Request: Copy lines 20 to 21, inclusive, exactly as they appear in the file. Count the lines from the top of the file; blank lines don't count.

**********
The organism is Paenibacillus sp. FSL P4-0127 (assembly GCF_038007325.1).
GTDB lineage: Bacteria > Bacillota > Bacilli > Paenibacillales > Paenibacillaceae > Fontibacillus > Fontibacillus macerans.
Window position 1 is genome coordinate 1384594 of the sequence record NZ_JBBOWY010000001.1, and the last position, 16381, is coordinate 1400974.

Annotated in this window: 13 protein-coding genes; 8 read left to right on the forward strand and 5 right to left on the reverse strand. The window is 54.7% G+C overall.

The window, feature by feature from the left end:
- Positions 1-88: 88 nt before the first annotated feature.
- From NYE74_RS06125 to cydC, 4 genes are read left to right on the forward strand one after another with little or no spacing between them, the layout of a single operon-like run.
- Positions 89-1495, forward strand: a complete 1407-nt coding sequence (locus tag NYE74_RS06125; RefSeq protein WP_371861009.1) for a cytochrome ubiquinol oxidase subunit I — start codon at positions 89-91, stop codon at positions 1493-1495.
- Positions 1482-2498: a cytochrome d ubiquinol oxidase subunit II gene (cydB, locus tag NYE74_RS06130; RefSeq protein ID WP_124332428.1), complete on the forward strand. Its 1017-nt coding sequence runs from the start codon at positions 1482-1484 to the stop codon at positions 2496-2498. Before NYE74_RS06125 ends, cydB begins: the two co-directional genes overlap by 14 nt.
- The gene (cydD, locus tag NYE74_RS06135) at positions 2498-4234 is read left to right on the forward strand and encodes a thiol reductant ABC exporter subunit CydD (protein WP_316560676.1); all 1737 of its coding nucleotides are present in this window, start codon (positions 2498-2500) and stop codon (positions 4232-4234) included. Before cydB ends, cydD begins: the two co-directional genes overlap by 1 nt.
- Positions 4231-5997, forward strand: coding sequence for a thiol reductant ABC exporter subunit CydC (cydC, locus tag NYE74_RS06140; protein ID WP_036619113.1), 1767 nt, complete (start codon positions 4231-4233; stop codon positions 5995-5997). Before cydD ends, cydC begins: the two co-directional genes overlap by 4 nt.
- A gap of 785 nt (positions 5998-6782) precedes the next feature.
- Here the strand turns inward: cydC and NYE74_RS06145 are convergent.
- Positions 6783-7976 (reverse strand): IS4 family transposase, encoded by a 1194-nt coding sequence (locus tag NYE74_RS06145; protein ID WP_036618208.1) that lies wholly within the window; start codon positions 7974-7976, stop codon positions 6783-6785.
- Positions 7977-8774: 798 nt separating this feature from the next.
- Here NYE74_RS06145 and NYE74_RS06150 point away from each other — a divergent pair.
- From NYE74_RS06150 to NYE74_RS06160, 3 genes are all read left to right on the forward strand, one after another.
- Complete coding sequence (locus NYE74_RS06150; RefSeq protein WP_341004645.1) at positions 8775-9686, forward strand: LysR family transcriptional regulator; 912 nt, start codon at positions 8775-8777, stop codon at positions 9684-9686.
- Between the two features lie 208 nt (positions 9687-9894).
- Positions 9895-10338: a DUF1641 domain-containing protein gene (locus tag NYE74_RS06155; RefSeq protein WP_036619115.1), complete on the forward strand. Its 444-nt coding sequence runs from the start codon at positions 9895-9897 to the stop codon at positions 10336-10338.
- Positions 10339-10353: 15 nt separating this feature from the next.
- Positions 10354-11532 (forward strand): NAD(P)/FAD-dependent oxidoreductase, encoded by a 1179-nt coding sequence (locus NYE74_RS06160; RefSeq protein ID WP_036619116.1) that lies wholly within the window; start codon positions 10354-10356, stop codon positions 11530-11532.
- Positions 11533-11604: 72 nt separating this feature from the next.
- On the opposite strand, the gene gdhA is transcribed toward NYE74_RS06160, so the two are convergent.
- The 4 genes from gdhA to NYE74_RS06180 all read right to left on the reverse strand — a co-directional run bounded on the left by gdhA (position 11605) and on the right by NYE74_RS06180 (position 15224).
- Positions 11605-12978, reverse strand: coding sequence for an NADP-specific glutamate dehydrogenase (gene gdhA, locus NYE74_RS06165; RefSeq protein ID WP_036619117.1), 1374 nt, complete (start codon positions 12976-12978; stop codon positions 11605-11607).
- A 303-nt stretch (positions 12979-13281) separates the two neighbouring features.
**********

- Positions 9895-10338: a DUF1641 domain-containing protein gene (locus tag NYE74_RS06155; RefSeq protein WP_036619115.1), complete on the forward strand. Its 444-nt coding sequence runs from the start codon at positions 9895-9897 to the stop codon at positions 10336-10338.
- Positions 10339-10353: 15 nt separating this feature from the next.